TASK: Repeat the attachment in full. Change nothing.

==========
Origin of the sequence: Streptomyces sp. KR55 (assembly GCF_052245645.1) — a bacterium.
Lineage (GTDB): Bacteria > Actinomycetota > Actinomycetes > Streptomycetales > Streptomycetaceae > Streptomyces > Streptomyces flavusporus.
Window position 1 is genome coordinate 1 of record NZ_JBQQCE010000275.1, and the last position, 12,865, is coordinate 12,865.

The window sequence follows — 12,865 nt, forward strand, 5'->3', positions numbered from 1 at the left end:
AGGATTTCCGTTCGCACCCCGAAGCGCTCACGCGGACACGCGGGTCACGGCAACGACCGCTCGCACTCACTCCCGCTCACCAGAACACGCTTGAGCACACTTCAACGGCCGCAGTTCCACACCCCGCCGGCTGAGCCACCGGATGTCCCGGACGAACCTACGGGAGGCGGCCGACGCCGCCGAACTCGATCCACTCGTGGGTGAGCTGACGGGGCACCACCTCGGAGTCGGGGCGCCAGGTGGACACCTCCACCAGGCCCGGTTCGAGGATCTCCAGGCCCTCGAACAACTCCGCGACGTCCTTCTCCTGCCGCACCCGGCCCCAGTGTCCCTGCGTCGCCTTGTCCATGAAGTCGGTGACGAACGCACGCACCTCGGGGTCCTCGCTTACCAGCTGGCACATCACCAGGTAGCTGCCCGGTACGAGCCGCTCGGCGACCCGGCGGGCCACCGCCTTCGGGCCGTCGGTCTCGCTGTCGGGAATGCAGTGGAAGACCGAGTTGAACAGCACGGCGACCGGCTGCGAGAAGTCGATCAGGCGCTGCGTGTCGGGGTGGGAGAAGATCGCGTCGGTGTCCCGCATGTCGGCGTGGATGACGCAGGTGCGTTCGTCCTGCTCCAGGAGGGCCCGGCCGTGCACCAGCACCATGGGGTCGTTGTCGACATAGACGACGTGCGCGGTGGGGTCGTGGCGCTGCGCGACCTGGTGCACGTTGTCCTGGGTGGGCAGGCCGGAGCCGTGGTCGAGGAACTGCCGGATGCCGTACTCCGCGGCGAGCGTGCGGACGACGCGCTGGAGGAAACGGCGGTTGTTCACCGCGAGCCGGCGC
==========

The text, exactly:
Origin of the sequence: Streptomyces sp. KR55 (assembly GCF_052245645.1) — a bacterium.
Lineage (GTDB): Bacteria > Actinomycetota > Actinomycetes > Streptomycetales > Streptomycetaceae > Streptomyces > Streptomyces flavusporus.
Window position 1 is genome coordinate 1 of record NZ_JBQQCE010000275.1, and the last position, 12,865, is coordinate 12,865.

The window sequence follows — 12,865 nt, forward strand, 5'->3', positions numbered from 1 at the left end:
AGGATTTCCGTTCGCACCCCGAAGCGCTCACGCGGACACGCGGGTCACGGCAACGACCGCTCGCACTCACTCCCGCTCACCAGAACACGCTTGAGCACACTTCAACGGCCGCAGTTCCACACCCCGCCGGCTGAGCCACCGGATGTCCCGGACGAACCTACGGGAGGCGGCCGACGCCGCCGAACTCGATCCACTCGTGGGTGAGCTGACGGGGCACCACCTCGGAGTCGGGGCGCCAGGTGGACACCTCCACCAGGCCCGGTTCGAGGATCTCCAGGCCCTCGAACAACTCCGCGACGTCCTTCTCCTGCCGCACCCGGCCCCAGTGTCCCTGCGTCGCCTTGTCCATGAAGTCGGTGACGAACGCACGCACCTCGGGGTCCTCGCTTACCAGCTGGCACATCACCAGGTAGCTGCCCGGTACGAGCCGCTCGGCGACCCGGCGGGCCACCGCCTTCGGGCCGTCGGTCTCGCTGTCGGGAATGCAGTGGAAGACCGAGTTGAACAGCACGGCGACCGGCTGCGAGAAGTCGATCAGGCGCTGCGTGTCGGGGTGGGAGAAGATCGCGTCGGTGTCCCGCATGTCGGCGTGGATGACGCAGGTGCGTTCGTCCTGCTCCAGGAGGGCCCGGCCGTGCACCAGCACCATGGGGTCGTTGTCGACATAGACGACGTGCGCGGTGGGGTCGTGGCGCTGCGCGACCTGGTGCACGTTGTCCTGGGTGGGCAGGCCGGAGCCGTGGTCGAGGAACTGCCGGATGCCGTACTCCGCGGCGAGCGTGCGGACGACGCGCTGGAGGAAACGGCGGTTGTTCACCGCGAGCCGGCGC